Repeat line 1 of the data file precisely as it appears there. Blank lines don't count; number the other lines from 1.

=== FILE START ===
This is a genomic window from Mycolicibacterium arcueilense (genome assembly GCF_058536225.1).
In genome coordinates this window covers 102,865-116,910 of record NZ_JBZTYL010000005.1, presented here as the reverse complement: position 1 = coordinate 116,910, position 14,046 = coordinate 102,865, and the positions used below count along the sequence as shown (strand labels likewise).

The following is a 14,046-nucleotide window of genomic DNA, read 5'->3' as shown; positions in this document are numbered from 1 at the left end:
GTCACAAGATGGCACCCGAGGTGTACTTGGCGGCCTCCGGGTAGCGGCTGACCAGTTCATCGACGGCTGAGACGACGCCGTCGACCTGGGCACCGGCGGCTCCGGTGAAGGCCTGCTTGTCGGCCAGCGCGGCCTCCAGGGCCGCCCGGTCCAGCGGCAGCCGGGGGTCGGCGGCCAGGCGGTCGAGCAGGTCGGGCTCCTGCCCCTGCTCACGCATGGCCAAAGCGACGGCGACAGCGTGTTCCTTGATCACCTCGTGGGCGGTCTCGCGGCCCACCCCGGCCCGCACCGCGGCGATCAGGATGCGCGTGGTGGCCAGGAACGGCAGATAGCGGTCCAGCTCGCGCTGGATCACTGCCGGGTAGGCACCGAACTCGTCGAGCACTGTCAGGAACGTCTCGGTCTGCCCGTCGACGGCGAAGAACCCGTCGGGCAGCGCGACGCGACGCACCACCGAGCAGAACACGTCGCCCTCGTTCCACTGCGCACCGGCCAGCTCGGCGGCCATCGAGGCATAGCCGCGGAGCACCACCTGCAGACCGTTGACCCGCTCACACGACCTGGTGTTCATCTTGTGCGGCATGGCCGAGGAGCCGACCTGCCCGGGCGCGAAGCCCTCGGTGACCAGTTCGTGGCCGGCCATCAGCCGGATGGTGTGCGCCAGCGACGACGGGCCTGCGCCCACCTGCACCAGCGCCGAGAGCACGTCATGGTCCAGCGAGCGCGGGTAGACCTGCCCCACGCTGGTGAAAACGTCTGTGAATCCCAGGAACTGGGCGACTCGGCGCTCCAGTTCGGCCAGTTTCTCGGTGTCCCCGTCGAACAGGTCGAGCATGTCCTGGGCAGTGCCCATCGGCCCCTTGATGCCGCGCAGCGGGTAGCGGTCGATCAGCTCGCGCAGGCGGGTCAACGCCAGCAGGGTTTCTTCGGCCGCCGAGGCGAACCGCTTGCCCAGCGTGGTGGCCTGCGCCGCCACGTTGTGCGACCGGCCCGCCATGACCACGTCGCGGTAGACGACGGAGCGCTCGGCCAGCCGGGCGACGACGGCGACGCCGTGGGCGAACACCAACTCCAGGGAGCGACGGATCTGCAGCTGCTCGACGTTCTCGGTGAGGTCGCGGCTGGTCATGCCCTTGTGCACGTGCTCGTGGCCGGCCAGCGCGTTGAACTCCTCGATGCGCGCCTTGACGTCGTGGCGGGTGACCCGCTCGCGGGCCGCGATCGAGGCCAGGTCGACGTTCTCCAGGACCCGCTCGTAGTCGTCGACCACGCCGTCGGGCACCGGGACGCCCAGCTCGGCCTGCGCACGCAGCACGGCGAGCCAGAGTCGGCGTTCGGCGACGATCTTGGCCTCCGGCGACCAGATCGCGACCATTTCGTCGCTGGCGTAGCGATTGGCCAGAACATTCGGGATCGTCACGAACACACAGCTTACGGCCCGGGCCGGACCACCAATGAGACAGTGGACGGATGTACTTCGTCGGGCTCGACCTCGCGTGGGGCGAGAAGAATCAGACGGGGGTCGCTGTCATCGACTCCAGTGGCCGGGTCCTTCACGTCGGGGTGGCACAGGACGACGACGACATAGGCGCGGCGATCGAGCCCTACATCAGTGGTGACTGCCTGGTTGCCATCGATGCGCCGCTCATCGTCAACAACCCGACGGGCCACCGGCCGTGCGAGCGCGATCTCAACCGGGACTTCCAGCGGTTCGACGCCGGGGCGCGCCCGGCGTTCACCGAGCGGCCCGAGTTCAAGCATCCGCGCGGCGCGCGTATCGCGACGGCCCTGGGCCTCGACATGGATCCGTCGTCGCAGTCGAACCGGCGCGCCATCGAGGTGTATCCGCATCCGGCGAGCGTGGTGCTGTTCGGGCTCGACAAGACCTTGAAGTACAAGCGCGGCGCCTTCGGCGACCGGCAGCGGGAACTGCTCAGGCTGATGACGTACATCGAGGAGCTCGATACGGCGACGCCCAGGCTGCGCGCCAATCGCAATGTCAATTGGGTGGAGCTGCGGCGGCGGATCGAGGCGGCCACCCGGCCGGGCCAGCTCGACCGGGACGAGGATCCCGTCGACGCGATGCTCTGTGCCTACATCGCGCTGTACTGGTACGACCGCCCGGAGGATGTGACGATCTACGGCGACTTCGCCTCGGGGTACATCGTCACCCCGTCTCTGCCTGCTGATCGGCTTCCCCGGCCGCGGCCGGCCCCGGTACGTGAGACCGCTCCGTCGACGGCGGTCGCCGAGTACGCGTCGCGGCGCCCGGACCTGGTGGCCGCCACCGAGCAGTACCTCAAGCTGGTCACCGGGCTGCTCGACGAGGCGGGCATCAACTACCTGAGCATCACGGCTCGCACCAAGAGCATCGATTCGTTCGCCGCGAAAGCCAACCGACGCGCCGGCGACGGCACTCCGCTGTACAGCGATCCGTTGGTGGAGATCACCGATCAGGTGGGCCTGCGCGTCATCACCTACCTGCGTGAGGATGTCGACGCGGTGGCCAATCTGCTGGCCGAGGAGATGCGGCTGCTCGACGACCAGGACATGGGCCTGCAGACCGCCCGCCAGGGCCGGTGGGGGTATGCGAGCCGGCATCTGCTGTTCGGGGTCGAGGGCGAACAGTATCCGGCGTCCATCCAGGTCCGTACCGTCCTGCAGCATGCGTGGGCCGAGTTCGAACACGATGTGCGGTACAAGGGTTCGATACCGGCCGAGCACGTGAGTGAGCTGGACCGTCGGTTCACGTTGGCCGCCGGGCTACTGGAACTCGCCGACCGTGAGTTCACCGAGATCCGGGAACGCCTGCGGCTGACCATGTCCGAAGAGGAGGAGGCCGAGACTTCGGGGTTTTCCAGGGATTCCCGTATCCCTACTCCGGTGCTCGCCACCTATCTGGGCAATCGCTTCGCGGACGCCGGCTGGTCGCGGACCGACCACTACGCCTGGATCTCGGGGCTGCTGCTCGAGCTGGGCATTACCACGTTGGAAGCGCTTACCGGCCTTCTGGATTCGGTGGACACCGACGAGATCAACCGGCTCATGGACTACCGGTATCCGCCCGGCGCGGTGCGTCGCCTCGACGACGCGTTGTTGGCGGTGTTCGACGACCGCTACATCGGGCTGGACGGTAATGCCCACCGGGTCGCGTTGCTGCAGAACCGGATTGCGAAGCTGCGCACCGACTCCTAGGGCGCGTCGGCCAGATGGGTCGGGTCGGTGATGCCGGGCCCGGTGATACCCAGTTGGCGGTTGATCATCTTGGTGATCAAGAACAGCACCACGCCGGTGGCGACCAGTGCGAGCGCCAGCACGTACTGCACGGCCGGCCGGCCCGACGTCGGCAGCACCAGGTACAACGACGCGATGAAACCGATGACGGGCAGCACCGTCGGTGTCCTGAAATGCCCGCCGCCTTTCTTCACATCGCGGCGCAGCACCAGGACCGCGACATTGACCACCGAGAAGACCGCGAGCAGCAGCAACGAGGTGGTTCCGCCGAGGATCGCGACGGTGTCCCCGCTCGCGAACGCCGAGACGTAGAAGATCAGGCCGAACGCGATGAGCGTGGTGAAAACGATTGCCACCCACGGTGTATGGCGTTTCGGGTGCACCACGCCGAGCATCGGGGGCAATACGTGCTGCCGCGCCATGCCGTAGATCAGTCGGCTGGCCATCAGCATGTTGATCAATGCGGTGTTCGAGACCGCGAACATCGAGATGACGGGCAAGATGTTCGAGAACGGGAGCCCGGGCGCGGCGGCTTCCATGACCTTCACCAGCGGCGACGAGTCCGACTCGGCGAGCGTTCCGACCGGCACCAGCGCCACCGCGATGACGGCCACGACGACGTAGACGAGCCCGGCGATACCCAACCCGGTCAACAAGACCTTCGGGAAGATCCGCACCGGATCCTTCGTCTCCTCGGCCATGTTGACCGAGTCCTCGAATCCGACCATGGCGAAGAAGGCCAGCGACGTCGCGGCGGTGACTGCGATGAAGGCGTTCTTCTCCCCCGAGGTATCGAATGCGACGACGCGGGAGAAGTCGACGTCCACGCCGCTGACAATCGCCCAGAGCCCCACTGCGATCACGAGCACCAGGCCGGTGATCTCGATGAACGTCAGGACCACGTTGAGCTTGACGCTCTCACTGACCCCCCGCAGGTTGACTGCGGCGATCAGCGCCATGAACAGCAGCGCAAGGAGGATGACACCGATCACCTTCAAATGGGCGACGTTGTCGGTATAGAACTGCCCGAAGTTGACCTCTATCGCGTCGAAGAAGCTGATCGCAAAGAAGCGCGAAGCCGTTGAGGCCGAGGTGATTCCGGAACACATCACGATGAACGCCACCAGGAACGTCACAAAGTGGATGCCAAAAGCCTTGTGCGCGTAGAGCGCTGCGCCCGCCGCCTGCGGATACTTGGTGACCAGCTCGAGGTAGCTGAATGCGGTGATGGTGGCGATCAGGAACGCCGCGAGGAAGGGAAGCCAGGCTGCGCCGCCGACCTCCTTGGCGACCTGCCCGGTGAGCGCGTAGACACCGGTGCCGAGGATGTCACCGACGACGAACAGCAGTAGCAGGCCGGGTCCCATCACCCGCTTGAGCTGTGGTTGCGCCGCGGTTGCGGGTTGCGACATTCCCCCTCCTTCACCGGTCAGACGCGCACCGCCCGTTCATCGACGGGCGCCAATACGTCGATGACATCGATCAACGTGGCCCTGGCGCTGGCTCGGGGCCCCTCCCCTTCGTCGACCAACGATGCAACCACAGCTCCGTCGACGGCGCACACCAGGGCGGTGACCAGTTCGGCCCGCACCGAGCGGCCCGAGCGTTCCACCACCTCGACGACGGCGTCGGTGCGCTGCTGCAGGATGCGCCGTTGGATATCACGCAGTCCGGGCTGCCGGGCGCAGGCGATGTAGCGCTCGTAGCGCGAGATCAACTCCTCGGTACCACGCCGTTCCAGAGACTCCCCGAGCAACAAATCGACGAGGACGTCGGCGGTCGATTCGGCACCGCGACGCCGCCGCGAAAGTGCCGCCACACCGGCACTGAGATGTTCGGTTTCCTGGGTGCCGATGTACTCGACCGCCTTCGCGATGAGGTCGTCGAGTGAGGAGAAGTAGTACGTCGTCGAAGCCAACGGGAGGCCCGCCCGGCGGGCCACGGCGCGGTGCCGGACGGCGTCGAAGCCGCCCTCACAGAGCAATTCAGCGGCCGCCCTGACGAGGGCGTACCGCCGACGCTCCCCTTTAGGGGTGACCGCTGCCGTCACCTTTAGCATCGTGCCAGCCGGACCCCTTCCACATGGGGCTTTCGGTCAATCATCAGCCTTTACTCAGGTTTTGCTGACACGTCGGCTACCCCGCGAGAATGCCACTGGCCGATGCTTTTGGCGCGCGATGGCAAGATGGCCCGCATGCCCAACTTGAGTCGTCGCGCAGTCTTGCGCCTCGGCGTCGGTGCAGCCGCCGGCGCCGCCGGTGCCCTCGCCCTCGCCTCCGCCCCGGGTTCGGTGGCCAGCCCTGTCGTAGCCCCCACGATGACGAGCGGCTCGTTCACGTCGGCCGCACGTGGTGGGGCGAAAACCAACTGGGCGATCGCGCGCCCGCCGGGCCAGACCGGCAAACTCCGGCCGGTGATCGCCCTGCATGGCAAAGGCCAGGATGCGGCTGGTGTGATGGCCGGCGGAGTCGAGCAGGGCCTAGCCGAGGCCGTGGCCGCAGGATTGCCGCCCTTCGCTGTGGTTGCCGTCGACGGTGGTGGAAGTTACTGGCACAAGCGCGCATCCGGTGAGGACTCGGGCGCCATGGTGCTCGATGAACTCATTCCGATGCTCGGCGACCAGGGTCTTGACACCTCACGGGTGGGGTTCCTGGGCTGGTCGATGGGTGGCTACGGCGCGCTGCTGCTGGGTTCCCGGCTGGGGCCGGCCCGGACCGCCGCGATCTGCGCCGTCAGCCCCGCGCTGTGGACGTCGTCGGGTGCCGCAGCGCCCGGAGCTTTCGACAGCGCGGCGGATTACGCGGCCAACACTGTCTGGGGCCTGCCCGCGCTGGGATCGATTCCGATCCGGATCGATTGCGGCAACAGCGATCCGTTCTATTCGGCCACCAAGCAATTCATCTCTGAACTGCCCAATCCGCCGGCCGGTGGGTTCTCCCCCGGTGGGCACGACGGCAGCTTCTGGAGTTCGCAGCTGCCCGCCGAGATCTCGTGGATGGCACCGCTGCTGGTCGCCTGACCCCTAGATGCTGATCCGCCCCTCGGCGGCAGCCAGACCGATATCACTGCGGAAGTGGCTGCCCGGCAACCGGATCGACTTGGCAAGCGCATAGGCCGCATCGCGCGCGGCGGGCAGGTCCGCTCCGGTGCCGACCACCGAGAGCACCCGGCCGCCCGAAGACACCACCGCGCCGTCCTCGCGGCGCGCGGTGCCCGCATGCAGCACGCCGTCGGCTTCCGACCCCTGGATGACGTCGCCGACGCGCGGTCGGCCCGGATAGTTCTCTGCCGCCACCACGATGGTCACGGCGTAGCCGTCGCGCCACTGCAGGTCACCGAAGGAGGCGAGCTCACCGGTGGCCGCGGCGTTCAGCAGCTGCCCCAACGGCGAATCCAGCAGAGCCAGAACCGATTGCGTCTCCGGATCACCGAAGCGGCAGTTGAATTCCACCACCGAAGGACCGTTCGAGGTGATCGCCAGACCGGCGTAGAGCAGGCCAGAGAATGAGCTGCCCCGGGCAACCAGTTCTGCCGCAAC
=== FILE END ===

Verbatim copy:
This is a genomic window from Mycolicibacterium arcueilense (genome assembly GCF_058536225.1).